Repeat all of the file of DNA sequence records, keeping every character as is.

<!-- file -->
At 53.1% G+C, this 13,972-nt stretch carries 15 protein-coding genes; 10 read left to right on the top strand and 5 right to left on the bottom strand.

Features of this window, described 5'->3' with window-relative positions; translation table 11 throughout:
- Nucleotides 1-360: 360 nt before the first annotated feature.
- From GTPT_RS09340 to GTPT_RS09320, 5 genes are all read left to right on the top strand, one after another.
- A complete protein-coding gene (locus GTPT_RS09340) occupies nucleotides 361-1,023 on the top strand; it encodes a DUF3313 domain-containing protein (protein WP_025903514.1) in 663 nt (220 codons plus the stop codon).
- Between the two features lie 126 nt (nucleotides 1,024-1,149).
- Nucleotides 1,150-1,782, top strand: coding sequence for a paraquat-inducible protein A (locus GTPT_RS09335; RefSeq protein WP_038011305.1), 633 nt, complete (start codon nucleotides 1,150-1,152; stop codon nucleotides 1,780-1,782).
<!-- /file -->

At 53.1% G+C, this 13,972-nt stretch carries 15 protein-coding genes; 10 read left to right on the top strand and 5 right to left on the bottom strand.

Features of this window, described 5'->3' with window-relative positions; translation table 11 throughout:
- Nucleotides 1-360: 360 nt before the first annotated feature.
- From GTPT_RS09340 to GTPT_RS09320, 5 genes are all read left to right on the top strand, one after another.
- A complete protein-coding gene (locus GTPT_RS09340) occupies nucleotides 361-1,023 on the top strand; it encodes a DUF3313 domain-containing protein (protein WP_025903514.1) in 663 nt (220 codons plus the stop codon).
- Between the two features lie 126 nt (nucleotides 1,024-1,149).
- Nucleotides 1,150-1,782, top strand: coding sequence for a paraquat-inducible protein A (locus GTPT_RS09335; RefSeq protein WP_038011305.1), 633 nt, complete (start codon nucleotides 1,150-1,152; stop codon nucleotides 1,780-1,782).